What Do Toddlers and Knives Have to Do With Weight Loss?

Two Things.  How to eat and how to manage stress. (I wrote about 2 year olds, knives and stress last week)

 

Seriously?

 

YES.

 

Let’s take a moment to imagine 3 year old Suzy, who was just playing a minute ago, when all of a sudden she is standing next to you saying “eat”.  Food didn’t occur to her until something in her little stomach told her to stop and seek food.

 

So you place her in the high chair, with her favorite foods.  She eats for a while then looks up at you and says “all done”.  You notice she hasn’t finished everything.  You try to coax her to eat a little more.  She takes one more bite for you.  You try again, she clamps down and turns her head as if to say, “enough already.”

 

What has happened is little Suzy is using her natural instincts to tell her when to look for food and when to stop eating.  This is something that we are born with.  Something that does not leave us.  The problem is, we mess with this mechanism all the time with our diets and food rules.

 

Rules like:

Always eat within an hour of rising to jump start your metabolism

Never eat after 6pm

You should eat 5-6 small meals a day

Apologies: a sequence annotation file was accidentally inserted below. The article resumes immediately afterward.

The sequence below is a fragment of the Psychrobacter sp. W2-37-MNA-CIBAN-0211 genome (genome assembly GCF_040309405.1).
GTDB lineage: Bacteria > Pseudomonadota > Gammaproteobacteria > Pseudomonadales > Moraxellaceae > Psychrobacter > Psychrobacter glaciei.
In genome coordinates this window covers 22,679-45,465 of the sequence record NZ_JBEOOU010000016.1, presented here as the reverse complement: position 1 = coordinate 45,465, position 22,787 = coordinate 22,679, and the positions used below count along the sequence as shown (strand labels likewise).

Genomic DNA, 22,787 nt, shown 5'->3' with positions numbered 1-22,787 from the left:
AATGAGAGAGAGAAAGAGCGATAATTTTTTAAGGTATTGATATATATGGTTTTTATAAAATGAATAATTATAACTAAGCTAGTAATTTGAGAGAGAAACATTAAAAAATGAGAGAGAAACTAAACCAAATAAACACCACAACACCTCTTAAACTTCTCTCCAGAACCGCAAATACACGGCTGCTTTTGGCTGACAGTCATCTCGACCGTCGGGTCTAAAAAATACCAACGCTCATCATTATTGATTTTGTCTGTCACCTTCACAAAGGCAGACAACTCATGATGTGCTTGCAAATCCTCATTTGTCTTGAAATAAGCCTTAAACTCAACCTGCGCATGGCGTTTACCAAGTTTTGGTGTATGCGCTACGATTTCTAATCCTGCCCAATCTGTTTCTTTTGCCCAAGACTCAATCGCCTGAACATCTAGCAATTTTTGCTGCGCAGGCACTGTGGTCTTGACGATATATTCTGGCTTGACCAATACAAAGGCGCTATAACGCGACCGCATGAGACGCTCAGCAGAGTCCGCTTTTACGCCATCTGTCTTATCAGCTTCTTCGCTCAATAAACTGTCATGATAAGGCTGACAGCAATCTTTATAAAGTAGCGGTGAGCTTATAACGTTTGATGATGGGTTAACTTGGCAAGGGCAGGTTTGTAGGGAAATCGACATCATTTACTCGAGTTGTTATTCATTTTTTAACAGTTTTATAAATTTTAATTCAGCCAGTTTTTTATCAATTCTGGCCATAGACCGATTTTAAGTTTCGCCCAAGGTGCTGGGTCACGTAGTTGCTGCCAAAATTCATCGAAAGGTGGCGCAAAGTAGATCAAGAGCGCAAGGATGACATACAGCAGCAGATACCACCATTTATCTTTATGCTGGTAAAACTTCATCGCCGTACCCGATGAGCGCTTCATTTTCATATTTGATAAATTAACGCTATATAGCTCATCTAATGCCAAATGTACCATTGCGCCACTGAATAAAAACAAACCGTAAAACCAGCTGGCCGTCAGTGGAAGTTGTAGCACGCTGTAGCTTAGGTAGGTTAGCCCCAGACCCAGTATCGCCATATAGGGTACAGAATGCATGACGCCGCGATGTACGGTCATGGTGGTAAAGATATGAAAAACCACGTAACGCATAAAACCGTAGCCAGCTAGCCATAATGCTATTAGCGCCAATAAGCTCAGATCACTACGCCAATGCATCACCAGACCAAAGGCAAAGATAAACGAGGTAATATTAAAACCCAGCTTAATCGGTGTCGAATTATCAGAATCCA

You should eat 1200 calories for weight loss

 

What’s wrong with this?

 

It disturbs our natural instincts.  What if you’re not hungry first thing in the morning?  What if you don’t go to bed until 11pm or midnight and you are genuinely hungry.  What if you are not hungry at 4pm when it’s time for your mid-afternoon snack?

 

Your body has been perfectly engineered.  It is equipped with a flawless system that tells us that we are hungry.  Maybe it looks like the sudden awareness of food, even though you are engrossed in a good book.  Or the classic stomach growl, or a slight lightheadedness.  All of these things (and more) give us signals that it’s time to eat, that the body has used the food you gave it and we should look for some more.

 

The signals on the other end are much more subtle and require some thoughtfulness at first.  The awareness that you are satisfied (regardless of how much food is still in front of your).  The slight sensation of the fullness of your stomach.  If you have been dieting or ignoring your body for years, it will take some time and attention to notice these signals, but it’s doable.

 

A word of caution: for those who have been used to restricting, asking yourself to stop when you get the signal may cause a some anxiety.  There is no need to rebel here.  Know that you can always eat again when you are hungry.  You can also choose to keep eating, but recognize that that is a choice you are making.

 

The experiment for this week is see how many times you get to +2 or +3 on the hunger-fullness scale and want to keep eating.  What is the immediate thought or feeling when you reach that point?  Are you feeling deprived, do you feel like you have to “get it right” and stop, even though you want to continue?  Are you disappointed or surprised?

 

What comes up for you when you are physically satisfied and want to keep eating?  Please share your comments below.  I would love to help you work through them.

Leave a Comment